The nine federally recognized Native Tribes of Oregon and the University of Oregon signed a memorandum of understanding Friday afternoon in the university’s Many Nations Longhouse. UO and the tribes have been working on the understanding for the last three years.

“I believe this is a historic day for UO and native students across the state and abroad,” Austin Green from the Confederate Tribes of Warm Springs said about the understanding. “I really think this is a great step forward on behalf of education.”

Mitchell Lira, UO sophomore and NASU member and Michael Schill presented Chairman Austin Green of the Confederated Tribes of Warm Springs a Pendleton wool blanket at the event. The blanket had a patch commemorating the MOU sewn to it.

The memo is a symbolically significant achievement for everyone involved, UO President Michael Schill said. While the understanding doesn’t lay out any specific steps, it creates a framework for how the university and the tribes will continue to work together in the future.

Schill told the crowd of about 30 that he believed UO is the number one university Native students in Oregon consider. He hopes this understanding will cement that belief in Native students across the state.

Beginning in fall 2017, Native students will have a new academic residential community, or ARC, a service that other minority students and people of color have had for years.

“When I was in the dorms, I didn’t have it,” Mitchell Lira, a member of the Warm Springs tribe and sophomore at UO said about the new program. “I was the only person of color on my floor … I feel like if I had it I would have done a lot better.”

Memorandum of understanding signed by all nine federally recognized tribes of Oregon. (Christopher Trotchie/ Daily Emerald)

Lira said that coming to the university from the reservation was a big culture shock. He said having Native resident assistants and classes for Native students is a “big deal.”

A memorandum of understanding was last signed between the tribes and UO 12 years ago, when the tribes signed on to build the Many Nations Longhouse. That understanding took five years to complete.

“This is just a cog in the wheel,” Chief Warren Brainerd said. “We are building on things that were started years ago … I think it’s a great thing and going to help all Native people to get educated. And the better educated we are, the better it is for everybody.”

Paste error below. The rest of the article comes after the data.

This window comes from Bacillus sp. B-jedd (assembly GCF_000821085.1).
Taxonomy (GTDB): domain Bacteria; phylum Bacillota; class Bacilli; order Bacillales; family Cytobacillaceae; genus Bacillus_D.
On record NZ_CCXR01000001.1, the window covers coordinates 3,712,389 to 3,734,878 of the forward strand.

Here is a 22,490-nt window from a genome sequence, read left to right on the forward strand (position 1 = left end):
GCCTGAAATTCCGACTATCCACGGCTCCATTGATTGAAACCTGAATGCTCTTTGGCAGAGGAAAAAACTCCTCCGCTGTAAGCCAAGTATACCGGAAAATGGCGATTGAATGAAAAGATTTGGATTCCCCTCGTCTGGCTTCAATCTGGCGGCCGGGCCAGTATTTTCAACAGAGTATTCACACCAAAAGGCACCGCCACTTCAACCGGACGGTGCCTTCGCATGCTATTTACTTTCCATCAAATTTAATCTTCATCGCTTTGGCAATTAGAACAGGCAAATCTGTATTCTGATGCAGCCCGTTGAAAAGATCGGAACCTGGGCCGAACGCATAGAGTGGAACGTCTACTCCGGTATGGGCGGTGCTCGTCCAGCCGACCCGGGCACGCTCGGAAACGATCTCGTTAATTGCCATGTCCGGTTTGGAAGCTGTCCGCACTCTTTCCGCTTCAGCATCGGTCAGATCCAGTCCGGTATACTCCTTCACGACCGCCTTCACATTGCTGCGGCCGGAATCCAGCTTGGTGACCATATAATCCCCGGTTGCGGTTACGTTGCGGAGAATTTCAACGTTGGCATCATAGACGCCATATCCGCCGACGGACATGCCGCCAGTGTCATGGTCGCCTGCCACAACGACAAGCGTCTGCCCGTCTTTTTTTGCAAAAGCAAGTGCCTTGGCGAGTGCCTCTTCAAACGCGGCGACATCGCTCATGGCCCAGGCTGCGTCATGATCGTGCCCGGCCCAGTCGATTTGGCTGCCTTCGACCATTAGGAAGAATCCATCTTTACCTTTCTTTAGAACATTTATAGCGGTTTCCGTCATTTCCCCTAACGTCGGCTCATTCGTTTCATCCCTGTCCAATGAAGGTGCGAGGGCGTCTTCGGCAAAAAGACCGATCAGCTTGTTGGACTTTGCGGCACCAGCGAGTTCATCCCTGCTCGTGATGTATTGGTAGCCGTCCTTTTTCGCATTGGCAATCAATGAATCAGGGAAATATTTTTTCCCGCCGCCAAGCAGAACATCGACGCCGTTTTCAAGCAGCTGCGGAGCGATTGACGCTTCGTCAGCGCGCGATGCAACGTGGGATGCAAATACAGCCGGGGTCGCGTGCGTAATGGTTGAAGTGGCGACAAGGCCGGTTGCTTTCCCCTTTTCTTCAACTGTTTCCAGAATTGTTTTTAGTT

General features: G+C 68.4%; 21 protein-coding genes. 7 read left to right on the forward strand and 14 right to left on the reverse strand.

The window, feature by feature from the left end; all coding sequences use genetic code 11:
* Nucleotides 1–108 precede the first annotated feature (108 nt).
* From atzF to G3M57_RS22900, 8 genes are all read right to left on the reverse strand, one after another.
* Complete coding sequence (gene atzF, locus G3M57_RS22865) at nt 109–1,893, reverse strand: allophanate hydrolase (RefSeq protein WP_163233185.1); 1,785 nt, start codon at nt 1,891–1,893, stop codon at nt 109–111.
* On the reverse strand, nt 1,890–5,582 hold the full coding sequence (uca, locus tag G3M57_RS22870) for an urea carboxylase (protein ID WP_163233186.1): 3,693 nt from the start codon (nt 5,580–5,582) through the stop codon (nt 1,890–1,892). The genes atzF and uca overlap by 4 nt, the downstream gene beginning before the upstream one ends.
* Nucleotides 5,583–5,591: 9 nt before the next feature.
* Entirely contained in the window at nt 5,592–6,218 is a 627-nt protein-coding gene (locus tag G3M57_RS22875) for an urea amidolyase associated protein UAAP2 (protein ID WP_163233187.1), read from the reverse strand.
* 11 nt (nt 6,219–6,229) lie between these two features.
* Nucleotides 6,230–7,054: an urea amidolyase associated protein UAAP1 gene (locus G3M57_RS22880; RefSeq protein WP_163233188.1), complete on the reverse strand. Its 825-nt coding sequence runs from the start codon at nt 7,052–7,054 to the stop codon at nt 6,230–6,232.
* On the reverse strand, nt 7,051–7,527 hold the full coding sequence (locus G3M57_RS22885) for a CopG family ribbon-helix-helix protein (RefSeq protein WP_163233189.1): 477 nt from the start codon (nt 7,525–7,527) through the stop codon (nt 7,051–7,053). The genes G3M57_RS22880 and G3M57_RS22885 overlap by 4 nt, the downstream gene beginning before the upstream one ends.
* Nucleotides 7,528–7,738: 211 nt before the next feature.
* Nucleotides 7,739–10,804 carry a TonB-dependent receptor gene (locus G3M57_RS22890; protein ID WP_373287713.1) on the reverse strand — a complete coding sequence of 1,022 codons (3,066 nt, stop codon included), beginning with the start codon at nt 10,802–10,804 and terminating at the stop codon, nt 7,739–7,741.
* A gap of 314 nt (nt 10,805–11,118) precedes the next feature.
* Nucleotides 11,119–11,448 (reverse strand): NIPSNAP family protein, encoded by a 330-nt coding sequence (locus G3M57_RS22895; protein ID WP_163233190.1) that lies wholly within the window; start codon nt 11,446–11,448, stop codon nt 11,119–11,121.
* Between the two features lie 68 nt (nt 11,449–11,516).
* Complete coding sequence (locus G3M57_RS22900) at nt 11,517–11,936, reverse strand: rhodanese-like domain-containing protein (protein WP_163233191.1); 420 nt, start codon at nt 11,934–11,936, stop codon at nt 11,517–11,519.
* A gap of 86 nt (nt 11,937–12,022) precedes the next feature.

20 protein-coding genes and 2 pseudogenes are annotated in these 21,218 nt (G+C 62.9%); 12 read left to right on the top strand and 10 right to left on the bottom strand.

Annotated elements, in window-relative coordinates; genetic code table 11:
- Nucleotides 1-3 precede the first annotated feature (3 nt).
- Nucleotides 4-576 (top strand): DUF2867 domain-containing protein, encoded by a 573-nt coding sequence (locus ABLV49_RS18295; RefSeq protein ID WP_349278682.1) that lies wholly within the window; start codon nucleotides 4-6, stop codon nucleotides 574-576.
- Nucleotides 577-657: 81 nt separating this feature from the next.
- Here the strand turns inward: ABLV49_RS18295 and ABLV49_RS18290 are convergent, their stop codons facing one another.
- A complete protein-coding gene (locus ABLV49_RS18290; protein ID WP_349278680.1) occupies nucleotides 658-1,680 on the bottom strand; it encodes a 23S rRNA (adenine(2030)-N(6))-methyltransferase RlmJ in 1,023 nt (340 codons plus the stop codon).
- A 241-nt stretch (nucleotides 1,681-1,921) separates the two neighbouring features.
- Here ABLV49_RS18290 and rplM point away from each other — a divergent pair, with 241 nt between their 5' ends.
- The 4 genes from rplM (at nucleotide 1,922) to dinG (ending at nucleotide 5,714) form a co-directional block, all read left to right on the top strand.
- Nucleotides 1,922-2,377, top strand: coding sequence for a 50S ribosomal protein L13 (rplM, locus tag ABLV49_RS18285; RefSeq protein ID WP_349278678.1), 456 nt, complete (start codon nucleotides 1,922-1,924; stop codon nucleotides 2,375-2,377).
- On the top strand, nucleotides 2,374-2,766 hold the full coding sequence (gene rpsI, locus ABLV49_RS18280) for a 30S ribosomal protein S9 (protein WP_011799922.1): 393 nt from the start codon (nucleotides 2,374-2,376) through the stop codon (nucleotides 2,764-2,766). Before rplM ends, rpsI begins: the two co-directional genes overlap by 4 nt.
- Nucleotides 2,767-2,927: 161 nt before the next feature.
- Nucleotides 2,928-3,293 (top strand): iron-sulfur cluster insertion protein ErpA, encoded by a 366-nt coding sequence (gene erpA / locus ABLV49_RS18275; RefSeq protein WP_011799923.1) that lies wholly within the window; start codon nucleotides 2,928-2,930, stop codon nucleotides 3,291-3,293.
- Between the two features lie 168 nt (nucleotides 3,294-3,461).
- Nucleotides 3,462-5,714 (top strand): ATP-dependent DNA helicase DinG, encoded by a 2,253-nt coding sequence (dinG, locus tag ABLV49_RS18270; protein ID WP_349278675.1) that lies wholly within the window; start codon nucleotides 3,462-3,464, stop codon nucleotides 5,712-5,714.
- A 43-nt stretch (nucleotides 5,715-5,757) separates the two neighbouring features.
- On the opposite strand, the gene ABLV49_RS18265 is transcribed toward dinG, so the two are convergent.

Chief Warren Brainerd of the Confederated Tribes of Coos, Lower Umpqua, Siuslaw receives a blanket at the ceremony. Chief Brainerd stood in for Chairman Mark Ingersoll, who was unable to attend the event.

Chief Brainerd said he is happy that a dialogue is opening between Native people and non-Native people and he’s happy to get his people’s story out.

“We’ve been here all the time; we are a part of the community, and we will always be a part of the community,” he said. Brainerd is happy to have a conversation, even if he knows that what he has to say is sometimes unpopular.

“We were here before you got here,” he said. “We’re here now and we’re part of a community, and we’ll probably be here after you’re gone.”

The U.S. Census Bureau and UO Office of Institutional Research don’t report numbers of Native Americans specifically. Native Americans and Native Alaskans made up 1.8 percent of the population in Oregon in 2015 and 0.6 percent of students at UO in fall 2016.

Native students are not represented in large numbers on campus but are hopeful for the future.

UO President Michael Schill was gifted a blanket and a hand-beaded medallion by members of the delegation that attended the event. (Christopher Trotchie/ Daily Emerald)

“It makes me happy, and it’s good to see that it’s coming to play,” Lira said. “It’s something that has been talked about for a long time but it’s never happened, so it’s good that it’s finally making progress toward this and listening to what we have to say as Native people.”

Christopher Trotchie contributed reporting.

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